Fortum Plans to Spin Off Oil Operations
HELSINKI, Finland (AP) _ Nordic power group Fortum said Tuesday it will spin off its oil business into a separate, publicly-listed company.
The move to separate its oil refining and marketing operations should be completed by 2006, and will create 100 new jobs mostly in Finland, the company said.
The as-yet unnamed company, to be listed on the Helsinki Stock Exchange, will include all of Fortum’s oil refining, marketing, shipping and production assets and operations. The company said the shares would be made available in a public offering.
Fortum’s oil-related segments accounted for sales of euro7.5 billion, or more than 67 percent of Fortum’s overall net sales of euro11.1 billion in 2002. Profits for the segment were euro472 million in 2002. It has 4,387 workers.
Its electricity distribution and power, heat and gas sales earned euro839 million on sales of euro3.5 billion in 2002. It counts approximately 3,900 workers.
Fortum also said it will spend euro500 million ($554 million) to upgrade its refinery in the southern Finnish town of Porvoo, including production of sulphur-free diesel, using more crude oil from neighboring Russia.
Although its production capacity will remain unchanged, the investment is expected to streamline production and improve margins, the energy group said.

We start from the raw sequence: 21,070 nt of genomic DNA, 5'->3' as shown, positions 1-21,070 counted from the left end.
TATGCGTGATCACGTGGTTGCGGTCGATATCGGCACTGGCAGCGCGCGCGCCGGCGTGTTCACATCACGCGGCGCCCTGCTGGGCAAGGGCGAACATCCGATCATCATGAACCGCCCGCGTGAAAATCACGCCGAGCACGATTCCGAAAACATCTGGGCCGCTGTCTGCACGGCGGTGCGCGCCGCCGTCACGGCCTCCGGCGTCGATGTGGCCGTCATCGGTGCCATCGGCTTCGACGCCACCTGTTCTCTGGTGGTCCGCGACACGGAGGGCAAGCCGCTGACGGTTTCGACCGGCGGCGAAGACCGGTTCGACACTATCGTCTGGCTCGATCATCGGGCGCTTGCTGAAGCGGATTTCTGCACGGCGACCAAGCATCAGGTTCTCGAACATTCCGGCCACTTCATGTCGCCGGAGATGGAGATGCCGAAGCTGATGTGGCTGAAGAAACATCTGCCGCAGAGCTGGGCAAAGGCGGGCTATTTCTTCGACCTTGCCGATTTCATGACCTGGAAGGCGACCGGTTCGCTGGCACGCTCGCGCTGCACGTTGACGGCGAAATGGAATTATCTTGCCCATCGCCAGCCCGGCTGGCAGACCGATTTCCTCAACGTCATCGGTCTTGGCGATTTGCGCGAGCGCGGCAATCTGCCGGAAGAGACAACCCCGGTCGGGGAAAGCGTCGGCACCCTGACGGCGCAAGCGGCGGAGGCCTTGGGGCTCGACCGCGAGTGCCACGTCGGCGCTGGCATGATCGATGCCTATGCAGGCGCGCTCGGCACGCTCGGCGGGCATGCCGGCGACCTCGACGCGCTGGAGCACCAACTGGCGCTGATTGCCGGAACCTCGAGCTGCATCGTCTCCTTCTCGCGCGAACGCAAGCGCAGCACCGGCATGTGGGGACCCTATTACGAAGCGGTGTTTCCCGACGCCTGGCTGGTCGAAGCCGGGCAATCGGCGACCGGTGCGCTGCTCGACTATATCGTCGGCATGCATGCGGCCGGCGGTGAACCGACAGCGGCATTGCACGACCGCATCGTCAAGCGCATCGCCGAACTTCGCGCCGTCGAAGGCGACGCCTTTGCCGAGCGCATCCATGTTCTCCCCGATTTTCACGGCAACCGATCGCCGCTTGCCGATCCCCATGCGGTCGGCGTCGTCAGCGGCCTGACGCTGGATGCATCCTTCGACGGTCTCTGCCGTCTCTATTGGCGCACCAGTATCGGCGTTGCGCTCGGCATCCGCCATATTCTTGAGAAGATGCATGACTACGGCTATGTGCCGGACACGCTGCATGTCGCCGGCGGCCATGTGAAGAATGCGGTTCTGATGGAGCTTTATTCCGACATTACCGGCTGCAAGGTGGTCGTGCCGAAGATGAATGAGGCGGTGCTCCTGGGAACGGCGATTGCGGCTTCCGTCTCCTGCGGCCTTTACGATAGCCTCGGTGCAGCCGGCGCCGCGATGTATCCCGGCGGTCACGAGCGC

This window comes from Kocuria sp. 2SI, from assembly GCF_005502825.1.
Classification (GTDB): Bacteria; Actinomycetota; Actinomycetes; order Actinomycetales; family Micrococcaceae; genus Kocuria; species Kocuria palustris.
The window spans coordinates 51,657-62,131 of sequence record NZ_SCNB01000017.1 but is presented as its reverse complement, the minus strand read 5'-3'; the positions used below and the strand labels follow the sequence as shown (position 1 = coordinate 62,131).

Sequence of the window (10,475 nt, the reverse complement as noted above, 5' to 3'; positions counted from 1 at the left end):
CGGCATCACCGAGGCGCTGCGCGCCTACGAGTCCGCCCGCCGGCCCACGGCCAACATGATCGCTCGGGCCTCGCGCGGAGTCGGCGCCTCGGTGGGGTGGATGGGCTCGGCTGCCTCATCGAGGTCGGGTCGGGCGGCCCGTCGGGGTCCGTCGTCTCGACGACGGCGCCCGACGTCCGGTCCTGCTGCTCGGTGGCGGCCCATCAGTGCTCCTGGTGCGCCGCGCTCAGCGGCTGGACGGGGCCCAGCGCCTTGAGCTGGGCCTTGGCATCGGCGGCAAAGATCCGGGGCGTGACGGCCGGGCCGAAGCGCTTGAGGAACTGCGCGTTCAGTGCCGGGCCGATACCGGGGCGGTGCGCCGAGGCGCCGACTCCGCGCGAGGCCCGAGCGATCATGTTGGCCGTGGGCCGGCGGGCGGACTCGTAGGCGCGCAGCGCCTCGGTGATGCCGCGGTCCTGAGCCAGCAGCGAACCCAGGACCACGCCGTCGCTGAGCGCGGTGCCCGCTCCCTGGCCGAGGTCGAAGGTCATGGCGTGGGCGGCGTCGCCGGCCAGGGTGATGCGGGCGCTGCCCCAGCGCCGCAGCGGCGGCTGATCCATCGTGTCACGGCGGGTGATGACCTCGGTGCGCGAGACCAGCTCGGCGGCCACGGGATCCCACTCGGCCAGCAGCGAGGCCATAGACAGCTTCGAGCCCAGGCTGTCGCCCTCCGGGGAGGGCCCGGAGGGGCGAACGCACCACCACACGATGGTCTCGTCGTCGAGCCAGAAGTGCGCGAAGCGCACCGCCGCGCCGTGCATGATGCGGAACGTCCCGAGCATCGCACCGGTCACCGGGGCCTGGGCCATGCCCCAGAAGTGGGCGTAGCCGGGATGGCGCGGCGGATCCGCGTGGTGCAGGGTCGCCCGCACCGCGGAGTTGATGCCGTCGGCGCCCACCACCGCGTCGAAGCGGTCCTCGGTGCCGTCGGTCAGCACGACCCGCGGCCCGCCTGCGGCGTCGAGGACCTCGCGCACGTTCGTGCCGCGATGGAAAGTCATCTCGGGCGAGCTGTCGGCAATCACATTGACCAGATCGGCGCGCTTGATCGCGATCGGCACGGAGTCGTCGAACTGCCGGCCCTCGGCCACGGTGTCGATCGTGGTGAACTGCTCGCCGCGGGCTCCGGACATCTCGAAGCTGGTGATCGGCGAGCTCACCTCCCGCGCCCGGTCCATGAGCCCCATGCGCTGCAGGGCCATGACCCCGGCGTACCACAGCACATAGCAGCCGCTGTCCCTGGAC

``We have improved profitability markedly. Now we can take advantage of new opportunities in both industries,″ chief executive Mikael Lilius said. ``Today’s decisions will allow us to continue to develop Fortum as the leading utility company in the Nordic region.″
Investors pushed shares of Fortum up 5.8 percent to euro7.78 ($8.62) in trading on the Helsinki Stock Exchange.
Vesa Engdahl, an analyst with FIM Securities in Helsinki, said the spinoff made sense.
``I believe that as separate companies under separate leadership, efficiency in the oil refining operations will improve,″ he said.
The Finnish government, which holds 61 percent of Fortum, also welcomed the move.
``The strategic aim of Fortum’s oil refining business has been to develop it into one of the Baltic region’s leading companies,″ said Finnish Trade and Industry Minister Mauri Pekkarinen. ``Today’s decision speeds the process of achieving that goal.″
Several years ago, the Finnish power concern embarked on an aggressive drive to divest from noncore operations and bought into other smaller, regional power companies. It also slashed jobs _ by more than 1,000 _ and said it would make significant synergy gains.
Fortum generates electricity for 1.3 million customers in Estonia, Finland, Germany and Sweden. It is the second biggest power company in the Nordic and Baltic region after Sweden’s state-owned Vattenfall.
Formed in 1998 when state-owned Neste merged with IVO, Fortum employs 14,000 workers.
On the Net:
Fortum site: http://www.fortum.fi